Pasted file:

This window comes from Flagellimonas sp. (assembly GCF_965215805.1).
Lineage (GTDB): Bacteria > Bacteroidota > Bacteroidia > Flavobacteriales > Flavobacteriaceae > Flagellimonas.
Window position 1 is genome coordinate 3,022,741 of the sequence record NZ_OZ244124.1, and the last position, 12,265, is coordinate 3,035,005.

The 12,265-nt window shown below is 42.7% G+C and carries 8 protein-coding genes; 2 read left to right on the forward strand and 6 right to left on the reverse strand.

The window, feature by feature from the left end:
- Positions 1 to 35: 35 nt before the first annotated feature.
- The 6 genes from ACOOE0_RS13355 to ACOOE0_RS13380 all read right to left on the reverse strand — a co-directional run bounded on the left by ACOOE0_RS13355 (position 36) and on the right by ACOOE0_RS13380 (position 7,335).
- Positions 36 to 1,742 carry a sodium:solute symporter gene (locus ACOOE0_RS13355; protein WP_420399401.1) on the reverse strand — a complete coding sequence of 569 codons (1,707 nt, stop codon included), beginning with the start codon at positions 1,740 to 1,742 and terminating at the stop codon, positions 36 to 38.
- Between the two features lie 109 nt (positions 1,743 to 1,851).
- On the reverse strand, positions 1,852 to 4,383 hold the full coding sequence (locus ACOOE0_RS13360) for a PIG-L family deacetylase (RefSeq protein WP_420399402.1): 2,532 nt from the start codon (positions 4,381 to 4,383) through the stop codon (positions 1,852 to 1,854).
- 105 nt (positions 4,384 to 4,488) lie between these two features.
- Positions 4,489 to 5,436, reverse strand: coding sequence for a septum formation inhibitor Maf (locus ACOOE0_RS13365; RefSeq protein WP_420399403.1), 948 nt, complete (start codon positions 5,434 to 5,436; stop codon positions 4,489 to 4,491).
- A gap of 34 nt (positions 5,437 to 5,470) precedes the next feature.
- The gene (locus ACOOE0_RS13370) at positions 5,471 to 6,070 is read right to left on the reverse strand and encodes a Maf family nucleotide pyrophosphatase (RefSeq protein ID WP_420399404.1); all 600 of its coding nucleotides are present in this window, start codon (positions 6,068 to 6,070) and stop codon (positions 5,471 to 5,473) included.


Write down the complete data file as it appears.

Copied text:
This window comes from Flagellimonas sp. (assembly GCF_965215805.1).
Lineage (GTDB): Bacteria > Bacteroidota > Bacteroidia > Flavobacteriales > Flavobacteriaceae > Flagellimonas.
Window position 1 is genome coordinate 3,022,741 of the sequence record NZ_OZ244124.1, and the last position, 12,265, is coordinate 3,035,005.

The 12,265-nt window shown below is 42.7% G+C and carries 8 protein-coding genes; 2 read left to right on the forward strand and 6 right to left on the reverse strand.

The window, feature by feature from the left end:
- Positions 1 to 35: 35 nt before the first annotated feature.
- The 6 genes from ACOOE0_RS13355 to ACOOE0_RS13380 all read right to left on the reverse strand — a co-directional run bounded on the left by ACOOE0_RS13355 (position 36) and on the right by ACOOE0_RS13380 (position 7,335).
- Positions 36 to 1,742 carry a sodium:solute symporter gene (locus ACOOE0_RS13355; protein WP_420399401.1) on the reverse strand — a complete coding sequence of 569 codons (1,707 nt, stop codon included), beginning with the start codon at positions 1,740 to 1,742 and terminating at the stop codon, positions 36 to 38.
- Between the two features lie 109 nt (positions 1,743 to 1,851).
- On the reverse strand, positions 1,852 to 4,383 hold the full coding sequence (locus ACOOE0_RS13360) for a PIG-L family deacetylase (RefSeq protein WP_420399402.1): 2,532 nt from the start codon (positions 4,381 to 4,383) through the stop codon (positions 1,852 to 1,854).
- 105 nt (positions 4,384 to 4,488) lie between these two features.
- Positions 4,489 to 5,436, reverse strand: coding sequence for a septum formation inhibitor Maf (locus ACOOE0_RS13365; RefSeq protein WP_420399403.1), 948 nt, complete (start codon positions 5,434 to 5,436; stop codon positions 4,489 to 4,491).
- A gap of 34 nt (positions 5,437 to 5,470) precedes the next feature.
- The gene (locus ACOOE0_RS13370) at positions 5,471 to 6,070 is read right to left on the reverse strand and encodes a Maf family nucleotide pyrophosphatase (RefSeq protein ID WP_420399404.1); all 600 of its coding nucleotides are present in this window, start codon (positions 6,068 to 6,070) and stop codon (positions 5,471 to 5,473) included.